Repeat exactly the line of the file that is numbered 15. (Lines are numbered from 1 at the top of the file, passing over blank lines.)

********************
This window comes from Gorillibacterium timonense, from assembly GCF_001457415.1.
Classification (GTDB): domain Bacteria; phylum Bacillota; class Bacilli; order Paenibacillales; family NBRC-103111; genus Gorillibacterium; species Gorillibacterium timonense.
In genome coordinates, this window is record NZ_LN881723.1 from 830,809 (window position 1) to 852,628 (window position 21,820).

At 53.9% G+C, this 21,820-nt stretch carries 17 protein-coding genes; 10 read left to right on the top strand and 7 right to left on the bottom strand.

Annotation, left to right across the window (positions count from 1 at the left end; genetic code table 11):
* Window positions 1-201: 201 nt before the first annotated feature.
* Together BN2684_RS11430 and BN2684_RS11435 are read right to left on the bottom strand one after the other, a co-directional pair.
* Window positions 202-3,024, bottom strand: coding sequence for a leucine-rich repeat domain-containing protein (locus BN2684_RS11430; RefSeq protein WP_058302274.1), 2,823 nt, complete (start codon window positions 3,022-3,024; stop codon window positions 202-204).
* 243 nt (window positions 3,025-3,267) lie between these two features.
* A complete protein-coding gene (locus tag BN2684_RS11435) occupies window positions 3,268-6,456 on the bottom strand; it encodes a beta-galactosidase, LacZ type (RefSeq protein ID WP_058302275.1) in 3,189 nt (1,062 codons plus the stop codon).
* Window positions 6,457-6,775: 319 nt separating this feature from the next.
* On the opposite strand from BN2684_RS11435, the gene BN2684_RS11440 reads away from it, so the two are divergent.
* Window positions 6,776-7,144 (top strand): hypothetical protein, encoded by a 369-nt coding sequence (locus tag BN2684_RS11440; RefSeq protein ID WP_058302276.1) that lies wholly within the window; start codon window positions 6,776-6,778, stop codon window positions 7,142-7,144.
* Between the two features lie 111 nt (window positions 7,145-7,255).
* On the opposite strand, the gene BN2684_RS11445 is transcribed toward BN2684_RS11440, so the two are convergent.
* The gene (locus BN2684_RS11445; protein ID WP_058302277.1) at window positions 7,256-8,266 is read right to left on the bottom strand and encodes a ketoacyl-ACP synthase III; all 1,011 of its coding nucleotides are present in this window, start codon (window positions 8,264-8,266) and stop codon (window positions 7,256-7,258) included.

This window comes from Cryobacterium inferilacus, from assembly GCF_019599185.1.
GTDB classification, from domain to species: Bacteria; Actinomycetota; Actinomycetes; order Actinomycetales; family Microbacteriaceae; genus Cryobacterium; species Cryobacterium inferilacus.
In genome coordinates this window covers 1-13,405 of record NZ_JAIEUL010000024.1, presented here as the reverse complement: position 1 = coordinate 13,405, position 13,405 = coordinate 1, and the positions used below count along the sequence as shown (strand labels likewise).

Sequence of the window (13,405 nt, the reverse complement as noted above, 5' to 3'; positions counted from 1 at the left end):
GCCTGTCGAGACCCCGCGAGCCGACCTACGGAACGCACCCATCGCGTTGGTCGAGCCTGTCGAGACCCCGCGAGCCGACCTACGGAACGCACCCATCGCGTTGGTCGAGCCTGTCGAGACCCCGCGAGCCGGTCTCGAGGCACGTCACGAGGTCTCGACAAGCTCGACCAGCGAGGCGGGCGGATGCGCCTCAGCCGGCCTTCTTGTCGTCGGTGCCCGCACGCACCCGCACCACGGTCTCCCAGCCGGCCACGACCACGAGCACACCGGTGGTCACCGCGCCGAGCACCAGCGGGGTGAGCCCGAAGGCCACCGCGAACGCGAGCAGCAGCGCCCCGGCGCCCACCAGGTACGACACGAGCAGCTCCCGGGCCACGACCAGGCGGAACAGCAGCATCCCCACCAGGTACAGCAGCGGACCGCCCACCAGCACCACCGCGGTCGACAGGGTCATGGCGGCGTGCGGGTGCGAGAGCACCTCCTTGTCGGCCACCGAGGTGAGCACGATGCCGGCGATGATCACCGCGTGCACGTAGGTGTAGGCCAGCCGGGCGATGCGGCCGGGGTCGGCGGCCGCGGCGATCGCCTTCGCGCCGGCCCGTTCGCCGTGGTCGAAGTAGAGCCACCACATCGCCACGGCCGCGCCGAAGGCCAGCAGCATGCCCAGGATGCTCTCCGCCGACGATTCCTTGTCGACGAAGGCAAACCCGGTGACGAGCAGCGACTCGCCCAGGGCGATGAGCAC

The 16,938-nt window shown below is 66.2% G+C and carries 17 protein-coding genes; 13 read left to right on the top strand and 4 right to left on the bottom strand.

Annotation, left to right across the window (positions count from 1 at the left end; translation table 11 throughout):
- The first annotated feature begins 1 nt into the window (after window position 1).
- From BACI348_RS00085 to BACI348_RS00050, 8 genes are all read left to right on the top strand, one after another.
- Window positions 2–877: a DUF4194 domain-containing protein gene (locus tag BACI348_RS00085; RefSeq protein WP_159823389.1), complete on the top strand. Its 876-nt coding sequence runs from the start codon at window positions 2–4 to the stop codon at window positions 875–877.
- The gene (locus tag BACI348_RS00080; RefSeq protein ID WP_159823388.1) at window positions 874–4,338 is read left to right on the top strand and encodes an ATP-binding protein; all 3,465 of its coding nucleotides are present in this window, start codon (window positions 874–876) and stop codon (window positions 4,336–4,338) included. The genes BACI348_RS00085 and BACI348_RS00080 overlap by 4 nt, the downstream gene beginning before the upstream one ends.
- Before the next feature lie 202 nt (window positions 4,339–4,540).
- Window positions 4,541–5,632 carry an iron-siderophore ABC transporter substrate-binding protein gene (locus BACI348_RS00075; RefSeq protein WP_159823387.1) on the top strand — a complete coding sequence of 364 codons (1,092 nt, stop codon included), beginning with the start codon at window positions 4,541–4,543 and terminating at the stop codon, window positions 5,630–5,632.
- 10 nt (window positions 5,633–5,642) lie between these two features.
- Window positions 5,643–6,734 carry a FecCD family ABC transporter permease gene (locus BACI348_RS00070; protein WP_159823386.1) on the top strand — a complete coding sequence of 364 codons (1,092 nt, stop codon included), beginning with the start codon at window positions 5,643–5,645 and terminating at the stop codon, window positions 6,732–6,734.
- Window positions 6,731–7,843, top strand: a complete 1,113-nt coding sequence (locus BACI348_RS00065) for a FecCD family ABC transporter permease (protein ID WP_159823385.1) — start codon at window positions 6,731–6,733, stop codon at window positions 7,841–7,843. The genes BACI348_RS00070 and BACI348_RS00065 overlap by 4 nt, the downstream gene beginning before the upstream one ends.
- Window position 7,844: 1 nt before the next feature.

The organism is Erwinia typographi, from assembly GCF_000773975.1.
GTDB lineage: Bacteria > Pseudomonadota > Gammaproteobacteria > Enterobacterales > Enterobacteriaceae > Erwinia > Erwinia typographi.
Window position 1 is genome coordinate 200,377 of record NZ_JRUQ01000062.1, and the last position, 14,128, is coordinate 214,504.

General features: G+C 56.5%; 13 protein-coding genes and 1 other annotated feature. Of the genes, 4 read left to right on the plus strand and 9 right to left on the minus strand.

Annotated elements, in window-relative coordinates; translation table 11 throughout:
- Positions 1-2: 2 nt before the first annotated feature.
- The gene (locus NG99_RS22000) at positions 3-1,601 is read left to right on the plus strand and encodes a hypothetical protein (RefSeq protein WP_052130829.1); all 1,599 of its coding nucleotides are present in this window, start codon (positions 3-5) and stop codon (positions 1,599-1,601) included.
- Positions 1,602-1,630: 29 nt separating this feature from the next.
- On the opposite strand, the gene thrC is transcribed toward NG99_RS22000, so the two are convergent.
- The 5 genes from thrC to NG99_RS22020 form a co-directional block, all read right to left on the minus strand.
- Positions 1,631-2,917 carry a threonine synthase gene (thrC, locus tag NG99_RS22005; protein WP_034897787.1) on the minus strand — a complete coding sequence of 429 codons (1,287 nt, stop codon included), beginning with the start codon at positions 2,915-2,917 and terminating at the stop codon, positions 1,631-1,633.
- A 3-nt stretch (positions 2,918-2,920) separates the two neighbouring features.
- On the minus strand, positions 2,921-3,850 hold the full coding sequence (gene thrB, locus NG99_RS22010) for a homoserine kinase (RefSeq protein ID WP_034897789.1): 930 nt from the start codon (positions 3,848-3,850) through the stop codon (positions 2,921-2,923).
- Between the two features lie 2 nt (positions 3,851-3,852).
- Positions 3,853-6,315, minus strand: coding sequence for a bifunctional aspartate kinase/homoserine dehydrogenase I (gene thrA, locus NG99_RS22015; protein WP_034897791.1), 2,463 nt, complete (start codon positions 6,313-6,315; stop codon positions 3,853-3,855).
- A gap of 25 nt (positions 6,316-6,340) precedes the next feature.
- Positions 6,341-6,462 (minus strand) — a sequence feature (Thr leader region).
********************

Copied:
* On the opposite strand, the gene BN2684_RS11445 is transcribed toward BN2684_RS11440, so the two are convergent.